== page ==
3. Infusing technology into the DNA of marketing – practices, people and culture”
I’m still undecided whether digital teams will cease to exist entirely. I certainly think there will be fewer titles with ‘digital’, ‘web’ or ‘online’ within them. Like the descriptions above, digital and non-digital staff will have more rounded skills-sets all around.
Recently I met a few colleagues from UNICEF offices all around the world to share experiences and build working relationships. The conversations flowed thick and fast so I’m sure I’ll be drawing on them for blog posts over the coming weeks.
One of the most fascinating things for me was how similar the challenges digital specialists are experiencing.
No matter where the person I spoke with came from, digital appeared to be in a state of flux with confused governance. Digital teams being seen as service delivery and often struggling to get a voice in strategy. And where digital channels are delivering ROI already there were more difficulties in influencing strategically unless someone on the Senior team really understood the future potential beyond the current ROI.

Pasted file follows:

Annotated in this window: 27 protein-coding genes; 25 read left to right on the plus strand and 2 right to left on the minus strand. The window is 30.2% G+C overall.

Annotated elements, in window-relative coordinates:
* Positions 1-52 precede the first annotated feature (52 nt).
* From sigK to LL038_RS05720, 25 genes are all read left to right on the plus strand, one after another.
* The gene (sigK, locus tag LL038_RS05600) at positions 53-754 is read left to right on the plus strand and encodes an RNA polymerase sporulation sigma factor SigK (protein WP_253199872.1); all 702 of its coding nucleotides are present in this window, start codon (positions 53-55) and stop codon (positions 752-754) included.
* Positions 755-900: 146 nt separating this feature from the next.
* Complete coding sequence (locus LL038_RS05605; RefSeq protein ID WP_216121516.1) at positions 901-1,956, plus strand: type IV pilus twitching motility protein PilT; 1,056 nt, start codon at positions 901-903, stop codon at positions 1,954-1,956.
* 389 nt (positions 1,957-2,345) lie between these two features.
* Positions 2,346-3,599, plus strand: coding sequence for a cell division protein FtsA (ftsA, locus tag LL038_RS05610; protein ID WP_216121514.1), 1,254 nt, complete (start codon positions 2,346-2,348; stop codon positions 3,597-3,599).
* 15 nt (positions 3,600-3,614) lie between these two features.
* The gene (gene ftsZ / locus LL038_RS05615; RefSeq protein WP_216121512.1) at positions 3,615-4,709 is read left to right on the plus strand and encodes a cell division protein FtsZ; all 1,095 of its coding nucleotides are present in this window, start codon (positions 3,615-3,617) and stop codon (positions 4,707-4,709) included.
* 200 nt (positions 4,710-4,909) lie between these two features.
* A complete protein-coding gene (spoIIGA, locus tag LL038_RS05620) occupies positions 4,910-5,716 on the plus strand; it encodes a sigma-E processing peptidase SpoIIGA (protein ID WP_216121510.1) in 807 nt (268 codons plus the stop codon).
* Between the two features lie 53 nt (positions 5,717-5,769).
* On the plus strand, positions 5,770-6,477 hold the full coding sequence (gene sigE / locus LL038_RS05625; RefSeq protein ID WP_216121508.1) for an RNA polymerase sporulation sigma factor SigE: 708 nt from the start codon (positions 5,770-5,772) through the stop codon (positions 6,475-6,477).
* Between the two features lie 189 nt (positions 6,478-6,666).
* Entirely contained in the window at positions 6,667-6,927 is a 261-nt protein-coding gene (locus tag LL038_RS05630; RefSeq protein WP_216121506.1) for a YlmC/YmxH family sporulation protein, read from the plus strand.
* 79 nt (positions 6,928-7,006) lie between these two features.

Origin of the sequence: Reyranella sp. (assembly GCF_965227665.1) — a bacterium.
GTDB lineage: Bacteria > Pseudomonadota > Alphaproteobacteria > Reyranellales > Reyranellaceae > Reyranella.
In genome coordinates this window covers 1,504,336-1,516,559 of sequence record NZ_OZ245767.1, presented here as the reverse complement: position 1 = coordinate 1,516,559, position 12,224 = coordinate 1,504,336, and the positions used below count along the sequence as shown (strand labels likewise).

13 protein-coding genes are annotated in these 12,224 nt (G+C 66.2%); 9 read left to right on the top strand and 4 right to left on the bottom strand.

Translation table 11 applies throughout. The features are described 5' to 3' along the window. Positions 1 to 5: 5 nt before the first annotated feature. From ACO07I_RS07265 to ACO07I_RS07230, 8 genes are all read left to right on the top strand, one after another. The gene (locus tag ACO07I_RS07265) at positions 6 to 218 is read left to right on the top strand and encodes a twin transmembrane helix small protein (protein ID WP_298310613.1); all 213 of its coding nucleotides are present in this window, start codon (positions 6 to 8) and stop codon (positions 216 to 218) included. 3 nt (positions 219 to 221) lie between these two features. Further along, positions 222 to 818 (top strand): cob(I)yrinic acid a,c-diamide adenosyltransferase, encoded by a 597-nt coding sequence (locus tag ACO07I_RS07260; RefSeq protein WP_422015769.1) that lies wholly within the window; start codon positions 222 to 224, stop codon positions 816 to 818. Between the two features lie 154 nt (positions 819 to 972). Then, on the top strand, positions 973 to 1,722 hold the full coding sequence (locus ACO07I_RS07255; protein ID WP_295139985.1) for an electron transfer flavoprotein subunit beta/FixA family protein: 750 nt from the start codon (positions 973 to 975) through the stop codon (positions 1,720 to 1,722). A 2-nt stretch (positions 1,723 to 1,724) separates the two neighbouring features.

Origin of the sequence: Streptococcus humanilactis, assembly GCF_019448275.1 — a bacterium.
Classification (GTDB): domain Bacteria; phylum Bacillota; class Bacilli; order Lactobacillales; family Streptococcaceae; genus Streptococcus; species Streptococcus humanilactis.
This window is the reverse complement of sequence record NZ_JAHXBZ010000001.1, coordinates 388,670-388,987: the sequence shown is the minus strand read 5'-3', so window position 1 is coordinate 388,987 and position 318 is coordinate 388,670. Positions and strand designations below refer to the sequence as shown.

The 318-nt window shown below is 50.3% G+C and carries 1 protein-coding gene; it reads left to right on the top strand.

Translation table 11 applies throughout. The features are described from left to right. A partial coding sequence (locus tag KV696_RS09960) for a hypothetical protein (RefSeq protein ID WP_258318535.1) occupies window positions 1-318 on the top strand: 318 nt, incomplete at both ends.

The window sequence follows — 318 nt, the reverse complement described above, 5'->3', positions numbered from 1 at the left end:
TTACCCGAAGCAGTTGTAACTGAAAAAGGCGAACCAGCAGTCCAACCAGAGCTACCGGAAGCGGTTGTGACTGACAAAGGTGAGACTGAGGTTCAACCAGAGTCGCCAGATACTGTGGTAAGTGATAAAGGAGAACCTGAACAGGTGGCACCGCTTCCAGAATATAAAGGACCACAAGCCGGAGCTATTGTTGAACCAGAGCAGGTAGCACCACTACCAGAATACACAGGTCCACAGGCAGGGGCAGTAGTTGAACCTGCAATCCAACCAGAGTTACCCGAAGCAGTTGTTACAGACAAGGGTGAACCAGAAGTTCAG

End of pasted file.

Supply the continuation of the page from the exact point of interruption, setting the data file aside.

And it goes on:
What intrigues me is whether this is just the pattern you see with any media change. You could probably replace the subject in most of these sentences and agree the paragraph still applies. So I’ve been trying to think back to the introduction of the printing press…
I think the key differentiator is where the change stems from. Many have already written that the centre of control is now people powered and organisation structures which are traditionally hierarchical are at odds with this.
This doesn’t explain the lack of understanding of the fact that pinning all your digital activity on an immediate ROI means you’re missing the full potential. I almost (almost almost) think the measurability of digital is its own worst enemy. Printed marketing wasn’t measurable from the start and so brands had to take a risk. With digital being more measurable from the start the line was drawn in a different place.
The pace of change in digital is also a challenge to articulating the potential – some organisations must now have around 10 years worth of web stats but they’ll illustrate the change in digital adoption more than any change in the audience relationship with the brand.